A tent village set up in a Tokyo park for the country’s growing number of jobless filled up so fast that it was moved yesterday to a government building to accommodate the overflow.
The government offered a ministry hall late on Friday, responding to a request from volunteers, to house more than 250 unemployed and homeless people after the first comers quickly filled the tents, according to the shelter’s Japanese-language Web site.
The homeless can stay in the building through tomorrow and job counseling and other efforts are under way to place the people in other locations, it said.
The tent village that volunteers and unions opened on New Year’s Eve highlights the serious social costs of the global recession for the world’s second largest economy.
The government estimates 85,000 part-time workers will lose their jobs between October and March. Another 3,300 permanent employees are expected to become jobless over the same period.
Temporary workers have been the first to be fired in the latest wave of cutbacks as Japan’s exports and company investments crashed after the US financial crisis.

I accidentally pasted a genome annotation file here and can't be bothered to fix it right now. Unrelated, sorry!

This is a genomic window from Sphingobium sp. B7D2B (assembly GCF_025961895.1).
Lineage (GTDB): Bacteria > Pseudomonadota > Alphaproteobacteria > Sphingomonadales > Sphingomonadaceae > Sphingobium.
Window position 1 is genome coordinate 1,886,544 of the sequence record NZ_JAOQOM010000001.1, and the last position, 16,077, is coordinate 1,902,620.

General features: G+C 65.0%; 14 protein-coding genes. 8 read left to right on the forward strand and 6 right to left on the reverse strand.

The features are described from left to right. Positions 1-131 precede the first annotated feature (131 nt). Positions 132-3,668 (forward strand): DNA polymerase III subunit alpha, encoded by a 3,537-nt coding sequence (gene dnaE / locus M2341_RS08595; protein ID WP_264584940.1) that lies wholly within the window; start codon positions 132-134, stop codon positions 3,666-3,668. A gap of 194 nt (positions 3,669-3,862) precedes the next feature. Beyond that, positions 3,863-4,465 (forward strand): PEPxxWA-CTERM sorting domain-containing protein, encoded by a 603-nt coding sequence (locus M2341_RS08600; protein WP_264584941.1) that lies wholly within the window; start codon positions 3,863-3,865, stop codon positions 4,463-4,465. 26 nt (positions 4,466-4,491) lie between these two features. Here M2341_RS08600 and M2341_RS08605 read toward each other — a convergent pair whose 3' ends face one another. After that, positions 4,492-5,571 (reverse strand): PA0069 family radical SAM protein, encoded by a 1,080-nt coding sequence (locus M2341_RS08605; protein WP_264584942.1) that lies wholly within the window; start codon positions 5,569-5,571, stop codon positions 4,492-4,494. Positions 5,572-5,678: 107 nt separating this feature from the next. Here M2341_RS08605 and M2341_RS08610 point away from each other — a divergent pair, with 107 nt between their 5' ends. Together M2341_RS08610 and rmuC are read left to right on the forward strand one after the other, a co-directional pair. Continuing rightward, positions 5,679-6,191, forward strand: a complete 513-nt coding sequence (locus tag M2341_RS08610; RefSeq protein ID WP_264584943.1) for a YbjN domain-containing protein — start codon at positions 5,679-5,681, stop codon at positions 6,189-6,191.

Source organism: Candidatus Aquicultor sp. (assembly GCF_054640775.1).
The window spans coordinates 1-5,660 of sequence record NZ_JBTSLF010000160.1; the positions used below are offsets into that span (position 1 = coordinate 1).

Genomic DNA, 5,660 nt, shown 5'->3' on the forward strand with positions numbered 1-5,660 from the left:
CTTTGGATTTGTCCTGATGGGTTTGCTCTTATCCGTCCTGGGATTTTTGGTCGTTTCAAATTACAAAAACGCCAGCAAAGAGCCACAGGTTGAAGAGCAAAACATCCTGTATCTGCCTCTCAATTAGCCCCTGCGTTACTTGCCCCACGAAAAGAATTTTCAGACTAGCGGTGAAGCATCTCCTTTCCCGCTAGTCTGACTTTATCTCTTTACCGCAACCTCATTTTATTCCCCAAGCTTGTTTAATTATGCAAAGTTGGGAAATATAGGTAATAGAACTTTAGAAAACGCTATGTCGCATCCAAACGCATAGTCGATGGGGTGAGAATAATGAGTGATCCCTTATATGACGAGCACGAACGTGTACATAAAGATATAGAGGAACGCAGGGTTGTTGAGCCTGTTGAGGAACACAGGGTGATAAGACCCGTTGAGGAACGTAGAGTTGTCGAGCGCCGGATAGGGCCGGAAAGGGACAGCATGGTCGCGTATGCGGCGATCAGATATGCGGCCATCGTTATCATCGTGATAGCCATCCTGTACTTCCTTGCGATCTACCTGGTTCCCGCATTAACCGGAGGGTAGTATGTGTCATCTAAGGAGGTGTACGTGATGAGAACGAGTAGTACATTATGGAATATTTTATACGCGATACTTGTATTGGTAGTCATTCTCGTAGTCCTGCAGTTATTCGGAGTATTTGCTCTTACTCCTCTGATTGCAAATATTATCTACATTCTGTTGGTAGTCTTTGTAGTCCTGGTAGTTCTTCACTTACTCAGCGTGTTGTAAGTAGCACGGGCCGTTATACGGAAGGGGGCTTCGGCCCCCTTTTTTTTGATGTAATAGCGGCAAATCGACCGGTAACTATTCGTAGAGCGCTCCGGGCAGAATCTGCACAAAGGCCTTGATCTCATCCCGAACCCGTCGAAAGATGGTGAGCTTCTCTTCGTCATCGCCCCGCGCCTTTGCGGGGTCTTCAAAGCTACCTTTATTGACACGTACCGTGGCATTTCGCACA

Temporary jobs at manufacturing were illegal before 2004, but today top companies, including Toyota Motor Corp and Canon Inc, routinely rely on temporary staffing to adjust production to gyrating overseas demand.
Japanese Communist Party executive committee chair Kazuo Shii, who visited the village, said the government needs to do more to help the unemployed.
“It is unforgivable that Japan’s major companies have thrown so many workers out on the streets at the end of the year,” he said.
For decades Japan promised lifetime jobs at major companies and government welfare programs for the jobless are still limited.
The village has also drawn some who have been needy for years.
Shigeru Kobayashi, 65, who has been unemployed four years, lives in the park.
“People talked about a recovery, but it never got good anyway,” he said with a grin. “I’m unemployed. All I have is heart.”
Tamotsu Chiba, 55, a theater producer and volunteer at the tent village, said he found the energy of the volunteers encouraging.
“There are so many kinds of people here. This has given me a feeling of hope about Japan,” he said.